UnityPoint Health - St Lukes Child Protection Center
Today's Hours: Closed
Hours and Directions
Hours of Operation
- Monday: 8:00 AM - 4:30 PM
- Tuesday: 8:00 AM - 4:30 PM
- Wednesday: 8:00 AM - 4:30 PM
- Thursday: 8:00 AM - 4:30 PM
- Friday: 8:00 AM - 4:30 PM
- Saturday: Closed
- Sunday: Closed
Child Protection Center
Prior to the formation of the Child Protection Center, parents often didn't know where to get help for an abused child. Often, the child had to be taken to the police station and would have to tell about their abuse several times to different investigating agencies.
The Center represents a community-wide effort to provide:
- Centralized access and referral to a system of community services for abused children and their families
- Coordination of high quality, reliable, consistent interviews and medical exams by specially-trained interviewers and physicians
- Efforts toward identification, treatment and prevention of child abuse
Referrals to the Center are made by the Department of Human Services (DHS), law enforcement agencies and private physicians. The Child Protection Center does not replicate any existing community service. The Center also accepts referrals where a developmentally disabled adult is the alleged victim.
"I believe there are certain ways to interview a child and most police officers are not trained in this correctly. We are trained to interrogate and to find lies or holes in statements. This obviously is not a good way to interview children because young children cannot form and maintain a detailed lie. But because of where they are developmentally, their story may not necessarily make sense or seem possible at first. Sometimes adults forget that to understand a child's statement, they need to see the occurrence from their level; both physically and at their level of functioning. The staff at CPC have extensive training in correctly interviewing children to not only find out what happened, but to do so in a non-traumatizing atmosphere," said Charity Hansel, Cedar Rapids Police Investigator .
If you suspect child abuse, call 800-362-2178 or (319) 369-7908. A trained professional will answer your call.
Advocacy is a high priority at the Child Protection Center. The Family Advocate helps children and families navigate through the system, assisting the child and family to receive appropriate services.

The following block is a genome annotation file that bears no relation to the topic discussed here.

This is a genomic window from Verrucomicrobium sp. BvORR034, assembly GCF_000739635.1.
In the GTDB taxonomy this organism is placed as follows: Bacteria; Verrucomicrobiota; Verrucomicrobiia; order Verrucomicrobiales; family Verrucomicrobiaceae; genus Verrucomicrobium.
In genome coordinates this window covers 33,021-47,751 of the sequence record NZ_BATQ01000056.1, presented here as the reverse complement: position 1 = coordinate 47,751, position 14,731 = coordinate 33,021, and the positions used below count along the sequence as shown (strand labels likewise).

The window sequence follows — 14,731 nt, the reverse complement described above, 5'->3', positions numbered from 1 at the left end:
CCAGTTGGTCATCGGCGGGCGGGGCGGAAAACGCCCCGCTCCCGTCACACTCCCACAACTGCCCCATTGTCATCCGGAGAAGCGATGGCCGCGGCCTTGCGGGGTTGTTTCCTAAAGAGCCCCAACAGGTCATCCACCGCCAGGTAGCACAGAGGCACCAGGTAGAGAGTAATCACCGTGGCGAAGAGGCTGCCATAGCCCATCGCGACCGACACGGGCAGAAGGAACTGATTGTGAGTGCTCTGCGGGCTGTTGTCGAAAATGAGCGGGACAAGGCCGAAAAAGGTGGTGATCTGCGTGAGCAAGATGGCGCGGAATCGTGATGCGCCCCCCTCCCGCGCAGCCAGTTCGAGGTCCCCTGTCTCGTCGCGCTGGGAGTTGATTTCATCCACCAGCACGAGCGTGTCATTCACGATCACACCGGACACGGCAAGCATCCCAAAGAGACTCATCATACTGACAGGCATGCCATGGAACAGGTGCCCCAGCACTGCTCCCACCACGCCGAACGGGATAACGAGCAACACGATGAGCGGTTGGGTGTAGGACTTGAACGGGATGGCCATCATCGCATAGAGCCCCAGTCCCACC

Our Team Approach
The Center's team works in coordination with DHS and law enforcement. After an interview and medical exam, the Child Protection Center staff, a DHS assessment worker and a law enforcement officer reviews the information together. They make recommendations and referrals to community services and specify any investigative action.
According to the Iowa Department of Public Safety there are over 6,000 individuals listed on the state sexual offender registry. Linn County has the second highest number, behind Des Moines, of registered sex offenders. These statistics are enough to make any parent concerned, but what you probably didn't know is that in most child sexual abuse cases, the child knows the offender. It could be a relative, family friend or casual acquaintance.
For 15 years, St. Luke's Child Protection Center (CPC) has been teaching area school children about the difference between good and bad touches. The SAFETOUCH program reaches over 6,500 children each year.
What should I teach my child about SAFETOUCH Program?
"Parents need to start talking to their children about good touches and bad touches as soon as developmentally appropriate," said Julie Kelly-Molander, St. Luke's Child Protection Center manager. "Parents can start by teaching children appropriate names for body parts. It can be a difficult topic for parents and unfortunately at CPC we see children who don't know the correct names for their body. This makes it very difficult for us to talk to them about allegations of sexual abuse." Kelly-Molander suggests using potty training as a time to teach children appropriate names for body parts. "Many children become comfortable using those terms, just like they do with the terms for the rest of their body," said Kelly-Molander. "From there, parents can move on to discussions about good touches, bad touches and confusing touches. Keeping the lines of communication open with your child is important. Teach your child that even if something bad happens to them, it's not their fault and you won't be angry with them."
Here are some tips from Julie Kelly-Molander on teaching kids about SAFETOUCH:
- Teach your children to say 'no' if a person touches them in an uncomfortable, embarrassing, confusing or frightening way. In our society, parents often teach children to obey adults. Unfortunately, in over 90 percent of sexual abuse cases the people abusing children are individuals the child is familiar with.
- Parents should teach children that under certain circumstances, it is OK to tell adults or persons of authority 'no.' Parents should teach their child how to identify adults they can trust and go to if they are touched in a way they shouldn't be.
- Use teachable moments to discuss sexual issues (TV, music or current events). Play "What if" games with your child to practice decision making. For example, "What if your uncle was touching you and you did not like it? What would you say and do?"
- Assure children it is not their fault if someone touches them or makes them touch another person in a questionable way.
"Addressing good touches and bad touches is something adults should go over with their children more than once," said Kelly-Molander. "Talk with your child on a regular basis. Encourage your child to share what is happening in their lives." To learn more about St. Luke's Child Protection Center or the SAFETOUCH program call (319) 369-7908.